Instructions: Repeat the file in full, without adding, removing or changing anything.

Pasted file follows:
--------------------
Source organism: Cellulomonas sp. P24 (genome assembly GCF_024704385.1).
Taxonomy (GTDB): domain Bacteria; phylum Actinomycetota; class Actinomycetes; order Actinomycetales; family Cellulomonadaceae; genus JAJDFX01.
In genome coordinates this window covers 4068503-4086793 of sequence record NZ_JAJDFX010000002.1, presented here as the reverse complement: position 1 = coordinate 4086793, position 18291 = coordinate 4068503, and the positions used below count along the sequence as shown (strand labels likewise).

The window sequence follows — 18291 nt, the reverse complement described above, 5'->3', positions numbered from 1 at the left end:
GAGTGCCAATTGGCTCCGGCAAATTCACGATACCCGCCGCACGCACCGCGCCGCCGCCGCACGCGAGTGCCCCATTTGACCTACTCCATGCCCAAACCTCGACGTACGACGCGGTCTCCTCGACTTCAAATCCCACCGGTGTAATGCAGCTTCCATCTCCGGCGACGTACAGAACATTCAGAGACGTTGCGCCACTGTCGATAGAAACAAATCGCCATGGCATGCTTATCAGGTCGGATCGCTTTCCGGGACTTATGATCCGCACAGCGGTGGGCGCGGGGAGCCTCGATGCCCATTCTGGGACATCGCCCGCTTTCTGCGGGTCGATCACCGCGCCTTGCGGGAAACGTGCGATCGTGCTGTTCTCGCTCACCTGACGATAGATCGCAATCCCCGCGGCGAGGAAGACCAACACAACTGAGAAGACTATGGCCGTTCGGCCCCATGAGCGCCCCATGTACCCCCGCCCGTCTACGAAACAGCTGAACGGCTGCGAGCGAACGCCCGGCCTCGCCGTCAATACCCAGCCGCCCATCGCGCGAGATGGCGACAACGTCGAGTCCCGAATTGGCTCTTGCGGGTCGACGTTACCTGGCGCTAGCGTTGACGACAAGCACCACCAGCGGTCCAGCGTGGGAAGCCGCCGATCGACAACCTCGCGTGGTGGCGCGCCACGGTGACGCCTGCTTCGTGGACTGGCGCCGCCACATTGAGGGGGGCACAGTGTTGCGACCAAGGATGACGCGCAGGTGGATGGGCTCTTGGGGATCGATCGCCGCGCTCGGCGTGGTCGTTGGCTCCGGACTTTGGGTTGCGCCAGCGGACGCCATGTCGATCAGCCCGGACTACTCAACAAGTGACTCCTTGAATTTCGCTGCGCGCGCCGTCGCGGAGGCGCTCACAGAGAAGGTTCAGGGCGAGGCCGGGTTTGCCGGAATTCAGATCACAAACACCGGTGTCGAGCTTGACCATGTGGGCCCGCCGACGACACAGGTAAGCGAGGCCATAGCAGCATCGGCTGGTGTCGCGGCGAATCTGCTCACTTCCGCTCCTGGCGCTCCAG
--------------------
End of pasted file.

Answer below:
Source organism: Cellulomonas sp. P24 (genome assembly GCF_024704385.1).
Taxonomy (GTDB): domain Bacteria; phylum Actinomycetota; class Actinomycetes; order Actinomycetales; family Cellulomonadaceae; genus JAJDFX01.
In genome coordinates this window covers 4068503-4086793 of sequence record NZ_JAJDFX010000002.1, presented here as the reverse complement: position 1 = coordinate 4086793, position 18291 = coordinate 4068503, and the positions used below count along the sequence as shown (strand labels likewise).

The window sequence follows — 18291 nt, the reverse complement described above, 5'->3', positions numbered from 1 at the left end:
GAGTGCCAATTGGCTCCGGCAAATTCACGATACCCGCCGCACGCACCGCGCCGCCGCCGCACGCGAGTGCCCCATTTGACCTACTCCATGCCCAAACCTCGACGTACGACGCGGTCTCCTCGACTTCAAATCCCACCGGTGTAATGCAGCTTCCATCTCCGGCGACGTACAGAACATTCAGAGACGTTGCGCCACTGTCGATAGAAACAAATCGCCATGGCATGCTTATCAGGTCGGATCGCTTTCCGGGACTTATGATCCGCACAGCGGTGGGCGCGGGGAGCCTCGATGCCCATTCTGGGACATCGCCCGCTTTCTGCGGGTCGATCACCGCGCCTTGCGGGAAACGTGCGATCGTGCTGTTCTCGCTCACCTGACGATAGATCGCAATCCCCGCGGCGAGGAAGACCAACACAACTGAGAAGACTATGGCCGTTCGGCCCCATGAGCGCCCCATGTACCCCCGCCCGTCTACGAAACAGCTGAACGGCTGCGAGCGAACGCCCGGCCTCGCCGTCAATACCCAGCCGCCCATCGCGCGAGATGGCGACAACGTCGAGTCCCGAATTGGCTCTTGCGGGTCGACGTTACCTGGCGCTAGCGTTGACGACAAGCACCACCAGCGGTCCAGCGTGGGAAGCCGCCGATCGACAACCTCGCGTGGTGGCGCGCCACGGTGACGCCTGCTTCGTGGACTGGCGCCGCCACATTGAGGGGGGCACAGTGTTGCGACCAAGGATGACGCGCAGGTGGATGGGCTCTTGGGGATCGATCGCCGCGCTCGGCGTGGTCGTTGGCTCCGGACTTTGGGTTGCGCCAGCGGACGCCATGTCGATCAGCCCGGACTACTCAACAAGTGACTCCTTGAATTTCGCTGCGCGCGCCGTCGCGGAGGCGCTCACAGAGAAGGTTCAGGGCGAGGCCGGGTTTGCCGGAATTCAGATCACAAACACCGGTGTCGAGCTTGACCATGTGGGCCCGCCGACGACACAGGTAAGCGAGGCCATAGCAGCATCGGCTGGTGTCGCGGCGAATCTGCTCACTTCCGCTCCTGGCGCTCCAG